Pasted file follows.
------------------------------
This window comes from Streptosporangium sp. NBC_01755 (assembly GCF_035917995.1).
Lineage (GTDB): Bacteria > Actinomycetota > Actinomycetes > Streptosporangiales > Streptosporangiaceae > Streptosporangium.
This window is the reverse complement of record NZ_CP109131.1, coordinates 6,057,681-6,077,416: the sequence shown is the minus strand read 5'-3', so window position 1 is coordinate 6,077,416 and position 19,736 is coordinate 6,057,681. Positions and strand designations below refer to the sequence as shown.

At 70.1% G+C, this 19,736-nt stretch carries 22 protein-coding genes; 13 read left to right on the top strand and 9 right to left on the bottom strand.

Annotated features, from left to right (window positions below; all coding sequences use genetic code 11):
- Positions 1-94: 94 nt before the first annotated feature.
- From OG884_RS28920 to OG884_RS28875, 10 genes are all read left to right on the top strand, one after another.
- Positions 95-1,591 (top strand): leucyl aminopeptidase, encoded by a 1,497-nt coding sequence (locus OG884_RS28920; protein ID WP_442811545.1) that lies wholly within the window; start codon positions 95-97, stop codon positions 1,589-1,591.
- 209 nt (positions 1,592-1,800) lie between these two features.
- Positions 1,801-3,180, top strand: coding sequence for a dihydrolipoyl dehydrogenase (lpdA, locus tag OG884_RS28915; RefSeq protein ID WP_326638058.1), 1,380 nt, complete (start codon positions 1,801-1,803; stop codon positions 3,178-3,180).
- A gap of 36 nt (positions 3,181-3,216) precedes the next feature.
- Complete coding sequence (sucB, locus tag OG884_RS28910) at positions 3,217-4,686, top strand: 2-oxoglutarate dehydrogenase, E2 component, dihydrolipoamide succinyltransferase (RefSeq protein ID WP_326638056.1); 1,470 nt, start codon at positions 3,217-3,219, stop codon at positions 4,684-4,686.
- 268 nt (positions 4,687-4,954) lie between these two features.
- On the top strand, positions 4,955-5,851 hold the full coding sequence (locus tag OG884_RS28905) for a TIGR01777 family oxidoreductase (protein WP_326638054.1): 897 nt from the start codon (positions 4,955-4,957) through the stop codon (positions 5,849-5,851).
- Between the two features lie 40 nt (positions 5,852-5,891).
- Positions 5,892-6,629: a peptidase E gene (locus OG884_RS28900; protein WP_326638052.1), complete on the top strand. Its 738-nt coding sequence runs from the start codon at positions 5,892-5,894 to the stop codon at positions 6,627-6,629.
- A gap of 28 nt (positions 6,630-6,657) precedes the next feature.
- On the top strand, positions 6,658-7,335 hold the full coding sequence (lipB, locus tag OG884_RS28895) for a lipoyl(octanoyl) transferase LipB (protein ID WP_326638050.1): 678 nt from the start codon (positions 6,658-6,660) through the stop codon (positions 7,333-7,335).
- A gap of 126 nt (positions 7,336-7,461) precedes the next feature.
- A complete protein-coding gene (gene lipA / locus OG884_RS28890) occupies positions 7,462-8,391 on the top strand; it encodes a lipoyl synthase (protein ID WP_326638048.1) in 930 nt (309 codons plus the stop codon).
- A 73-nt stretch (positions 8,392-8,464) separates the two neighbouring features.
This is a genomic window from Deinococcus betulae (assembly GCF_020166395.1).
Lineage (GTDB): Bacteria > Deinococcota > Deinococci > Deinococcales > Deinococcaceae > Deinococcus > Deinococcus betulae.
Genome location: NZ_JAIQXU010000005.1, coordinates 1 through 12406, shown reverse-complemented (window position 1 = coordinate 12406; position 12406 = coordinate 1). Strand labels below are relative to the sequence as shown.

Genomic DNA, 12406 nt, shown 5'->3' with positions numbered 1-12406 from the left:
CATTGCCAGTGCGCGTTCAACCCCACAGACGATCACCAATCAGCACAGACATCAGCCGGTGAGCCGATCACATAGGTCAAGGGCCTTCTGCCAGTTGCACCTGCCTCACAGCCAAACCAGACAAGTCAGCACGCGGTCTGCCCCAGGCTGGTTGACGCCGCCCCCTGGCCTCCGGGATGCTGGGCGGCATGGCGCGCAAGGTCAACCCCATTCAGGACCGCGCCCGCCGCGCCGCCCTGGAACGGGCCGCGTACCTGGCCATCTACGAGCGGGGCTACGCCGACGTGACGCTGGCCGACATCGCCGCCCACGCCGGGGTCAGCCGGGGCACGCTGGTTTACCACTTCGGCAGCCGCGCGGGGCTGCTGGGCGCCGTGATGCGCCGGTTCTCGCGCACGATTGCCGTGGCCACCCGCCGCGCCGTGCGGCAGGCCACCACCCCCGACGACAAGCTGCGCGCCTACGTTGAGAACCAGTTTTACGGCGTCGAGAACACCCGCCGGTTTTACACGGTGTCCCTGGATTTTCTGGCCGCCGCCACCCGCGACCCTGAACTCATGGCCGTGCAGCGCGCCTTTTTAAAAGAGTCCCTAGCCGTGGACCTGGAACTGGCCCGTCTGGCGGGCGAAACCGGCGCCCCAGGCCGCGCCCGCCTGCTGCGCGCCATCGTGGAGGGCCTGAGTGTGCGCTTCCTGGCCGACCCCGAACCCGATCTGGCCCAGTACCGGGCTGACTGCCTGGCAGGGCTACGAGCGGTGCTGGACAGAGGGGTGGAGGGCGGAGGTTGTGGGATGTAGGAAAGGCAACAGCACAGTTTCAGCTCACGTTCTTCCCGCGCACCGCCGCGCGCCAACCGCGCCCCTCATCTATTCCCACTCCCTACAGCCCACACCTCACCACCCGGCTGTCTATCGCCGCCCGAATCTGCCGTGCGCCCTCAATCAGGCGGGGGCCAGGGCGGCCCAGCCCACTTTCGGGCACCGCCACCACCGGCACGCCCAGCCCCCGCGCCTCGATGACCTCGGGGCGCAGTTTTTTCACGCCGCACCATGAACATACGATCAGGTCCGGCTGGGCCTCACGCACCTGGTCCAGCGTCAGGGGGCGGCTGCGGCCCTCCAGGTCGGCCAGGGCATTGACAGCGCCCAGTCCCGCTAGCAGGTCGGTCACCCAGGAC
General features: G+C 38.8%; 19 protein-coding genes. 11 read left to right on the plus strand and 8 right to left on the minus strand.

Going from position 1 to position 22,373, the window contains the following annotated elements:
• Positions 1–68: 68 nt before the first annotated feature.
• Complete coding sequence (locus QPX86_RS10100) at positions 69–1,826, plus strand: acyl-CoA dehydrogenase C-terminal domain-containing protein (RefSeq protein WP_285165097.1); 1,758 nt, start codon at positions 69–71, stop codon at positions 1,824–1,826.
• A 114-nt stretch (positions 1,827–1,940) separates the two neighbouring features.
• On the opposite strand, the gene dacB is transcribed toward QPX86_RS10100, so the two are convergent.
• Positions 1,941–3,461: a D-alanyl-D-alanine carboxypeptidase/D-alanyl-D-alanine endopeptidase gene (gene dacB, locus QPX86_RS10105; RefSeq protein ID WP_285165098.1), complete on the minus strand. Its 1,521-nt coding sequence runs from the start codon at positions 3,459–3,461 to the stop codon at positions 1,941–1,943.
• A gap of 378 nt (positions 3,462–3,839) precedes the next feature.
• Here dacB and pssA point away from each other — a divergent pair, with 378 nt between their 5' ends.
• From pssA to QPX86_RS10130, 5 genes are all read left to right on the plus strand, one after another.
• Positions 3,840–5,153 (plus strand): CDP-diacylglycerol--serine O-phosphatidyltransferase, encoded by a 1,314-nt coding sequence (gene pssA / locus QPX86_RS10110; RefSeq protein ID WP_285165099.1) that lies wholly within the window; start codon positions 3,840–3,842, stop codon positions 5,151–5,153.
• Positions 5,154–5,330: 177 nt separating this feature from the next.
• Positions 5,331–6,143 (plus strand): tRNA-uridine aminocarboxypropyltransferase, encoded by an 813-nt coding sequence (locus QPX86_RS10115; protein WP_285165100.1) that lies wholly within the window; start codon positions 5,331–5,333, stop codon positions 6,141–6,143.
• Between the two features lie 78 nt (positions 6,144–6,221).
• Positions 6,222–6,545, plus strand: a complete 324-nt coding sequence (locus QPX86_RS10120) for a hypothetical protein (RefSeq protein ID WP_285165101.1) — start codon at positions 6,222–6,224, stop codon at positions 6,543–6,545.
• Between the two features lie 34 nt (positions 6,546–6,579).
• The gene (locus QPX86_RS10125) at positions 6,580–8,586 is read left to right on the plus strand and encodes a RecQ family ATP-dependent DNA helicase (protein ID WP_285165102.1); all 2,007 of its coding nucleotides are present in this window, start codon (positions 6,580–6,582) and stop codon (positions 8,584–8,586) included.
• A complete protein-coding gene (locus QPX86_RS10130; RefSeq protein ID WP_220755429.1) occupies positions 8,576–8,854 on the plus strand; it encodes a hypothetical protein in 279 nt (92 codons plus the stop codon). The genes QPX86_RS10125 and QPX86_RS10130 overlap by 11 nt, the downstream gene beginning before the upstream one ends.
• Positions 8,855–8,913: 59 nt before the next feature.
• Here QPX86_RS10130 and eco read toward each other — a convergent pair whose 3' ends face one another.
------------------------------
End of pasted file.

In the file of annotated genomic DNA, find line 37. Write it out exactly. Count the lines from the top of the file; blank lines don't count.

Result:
• Positions 3,840–5,153 (plus strand): CDP-diacylglycerol--serine O-phosphatidyltransferase, encoded by a 1,314-nt coding sequence (gene pssA / locus QPX86_RS10110; RefSeq protein ID WP_285165099.1) that lies wholly within the window; start codon positions 3,840–3,842, stop codon positions 5,151–5,153.